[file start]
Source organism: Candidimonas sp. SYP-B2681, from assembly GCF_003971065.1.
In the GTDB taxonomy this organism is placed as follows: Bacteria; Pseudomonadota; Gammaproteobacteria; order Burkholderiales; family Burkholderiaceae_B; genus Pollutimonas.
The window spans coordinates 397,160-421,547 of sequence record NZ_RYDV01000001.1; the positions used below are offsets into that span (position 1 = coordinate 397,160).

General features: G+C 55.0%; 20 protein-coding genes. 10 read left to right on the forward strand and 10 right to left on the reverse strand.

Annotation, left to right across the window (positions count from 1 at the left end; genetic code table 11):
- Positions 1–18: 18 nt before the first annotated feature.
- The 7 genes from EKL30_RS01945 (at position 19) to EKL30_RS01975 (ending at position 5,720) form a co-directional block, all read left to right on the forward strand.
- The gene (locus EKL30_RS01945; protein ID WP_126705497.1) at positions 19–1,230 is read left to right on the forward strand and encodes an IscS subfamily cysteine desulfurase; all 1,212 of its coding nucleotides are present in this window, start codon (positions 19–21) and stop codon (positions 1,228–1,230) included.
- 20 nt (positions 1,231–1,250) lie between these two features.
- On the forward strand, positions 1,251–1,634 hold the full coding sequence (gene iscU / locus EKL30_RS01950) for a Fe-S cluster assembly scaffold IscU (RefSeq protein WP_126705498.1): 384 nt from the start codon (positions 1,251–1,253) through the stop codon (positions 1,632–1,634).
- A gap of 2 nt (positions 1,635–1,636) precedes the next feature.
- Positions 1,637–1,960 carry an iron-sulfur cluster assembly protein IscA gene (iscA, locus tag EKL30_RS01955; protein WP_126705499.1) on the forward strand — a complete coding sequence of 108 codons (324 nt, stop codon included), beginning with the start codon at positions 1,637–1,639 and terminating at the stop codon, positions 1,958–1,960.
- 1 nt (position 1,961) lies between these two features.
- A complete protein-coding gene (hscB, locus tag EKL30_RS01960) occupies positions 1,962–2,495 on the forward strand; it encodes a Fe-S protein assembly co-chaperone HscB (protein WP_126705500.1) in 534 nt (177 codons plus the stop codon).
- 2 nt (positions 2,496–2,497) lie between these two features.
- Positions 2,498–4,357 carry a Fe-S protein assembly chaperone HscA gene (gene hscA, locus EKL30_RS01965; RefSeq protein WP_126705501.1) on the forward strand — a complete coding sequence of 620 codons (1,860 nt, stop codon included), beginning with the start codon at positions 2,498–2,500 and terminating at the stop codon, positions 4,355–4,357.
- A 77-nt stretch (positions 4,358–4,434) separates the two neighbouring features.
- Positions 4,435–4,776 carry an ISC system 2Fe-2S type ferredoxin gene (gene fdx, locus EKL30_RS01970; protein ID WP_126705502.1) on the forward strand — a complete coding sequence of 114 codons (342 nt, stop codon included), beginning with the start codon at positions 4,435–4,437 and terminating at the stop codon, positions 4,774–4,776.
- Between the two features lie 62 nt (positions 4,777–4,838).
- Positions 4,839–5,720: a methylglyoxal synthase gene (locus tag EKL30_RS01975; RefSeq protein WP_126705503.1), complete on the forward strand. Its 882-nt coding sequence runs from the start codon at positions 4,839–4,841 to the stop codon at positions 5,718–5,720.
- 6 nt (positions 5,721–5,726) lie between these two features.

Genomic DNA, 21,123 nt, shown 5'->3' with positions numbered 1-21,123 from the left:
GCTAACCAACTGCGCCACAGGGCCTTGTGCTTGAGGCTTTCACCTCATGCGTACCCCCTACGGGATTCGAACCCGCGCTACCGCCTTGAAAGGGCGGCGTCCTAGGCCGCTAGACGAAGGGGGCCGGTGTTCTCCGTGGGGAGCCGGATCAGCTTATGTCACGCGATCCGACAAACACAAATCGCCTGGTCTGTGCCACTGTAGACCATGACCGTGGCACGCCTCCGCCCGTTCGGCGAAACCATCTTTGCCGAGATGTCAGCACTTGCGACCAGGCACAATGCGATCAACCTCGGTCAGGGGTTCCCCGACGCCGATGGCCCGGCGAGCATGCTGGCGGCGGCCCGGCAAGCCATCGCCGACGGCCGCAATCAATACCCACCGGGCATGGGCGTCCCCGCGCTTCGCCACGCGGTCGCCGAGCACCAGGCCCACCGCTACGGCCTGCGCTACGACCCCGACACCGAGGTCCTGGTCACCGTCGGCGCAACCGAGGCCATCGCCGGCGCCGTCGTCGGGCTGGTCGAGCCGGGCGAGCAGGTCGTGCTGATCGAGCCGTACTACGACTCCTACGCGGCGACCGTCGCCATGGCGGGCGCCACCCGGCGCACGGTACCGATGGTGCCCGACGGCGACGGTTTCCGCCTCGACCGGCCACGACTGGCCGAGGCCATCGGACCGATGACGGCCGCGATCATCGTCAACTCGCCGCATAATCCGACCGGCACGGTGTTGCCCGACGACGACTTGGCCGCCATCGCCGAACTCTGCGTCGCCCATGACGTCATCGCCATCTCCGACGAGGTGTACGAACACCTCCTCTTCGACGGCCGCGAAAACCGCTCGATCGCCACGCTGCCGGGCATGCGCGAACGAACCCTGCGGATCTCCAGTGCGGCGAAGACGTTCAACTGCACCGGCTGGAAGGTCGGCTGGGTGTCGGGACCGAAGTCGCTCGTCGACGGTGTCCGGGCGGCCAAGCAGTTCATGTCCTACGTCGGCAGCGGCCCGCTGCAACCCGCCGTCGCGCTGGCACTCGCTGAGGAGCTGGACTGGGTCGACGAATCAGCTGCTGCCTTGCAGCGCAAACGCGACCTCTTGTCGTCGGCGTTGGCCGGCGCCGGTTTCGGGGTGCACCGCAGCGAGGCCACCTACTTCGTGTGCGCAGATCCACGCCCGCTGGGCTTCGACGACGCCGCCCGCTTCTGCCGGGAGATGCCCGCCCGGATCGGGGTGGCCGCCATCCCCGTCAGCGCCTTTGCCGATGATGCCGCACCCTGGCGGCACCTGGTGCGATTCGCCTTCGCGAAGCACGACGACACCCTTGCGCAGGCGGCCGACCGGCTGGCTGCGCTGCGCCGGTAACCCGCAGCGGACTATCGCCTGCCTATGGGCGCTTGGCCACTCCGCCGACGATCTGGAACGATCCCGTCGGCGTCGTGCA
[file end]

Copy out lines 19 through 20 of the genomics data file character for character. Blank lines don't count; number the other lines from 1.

- Between the two features lie 62 nt (positions 4,777–4,838).
- Positions 4,839–5,720: a methylglyoxal synthase gene (locus tag EKL30_RS01975; RefSeq protein WP_126705503.1), complete on the forward strand. Its 882-nt coding sequence runs from the start codon at positions 4,839–4,841 to the stop codon at positions 5,718–5,720.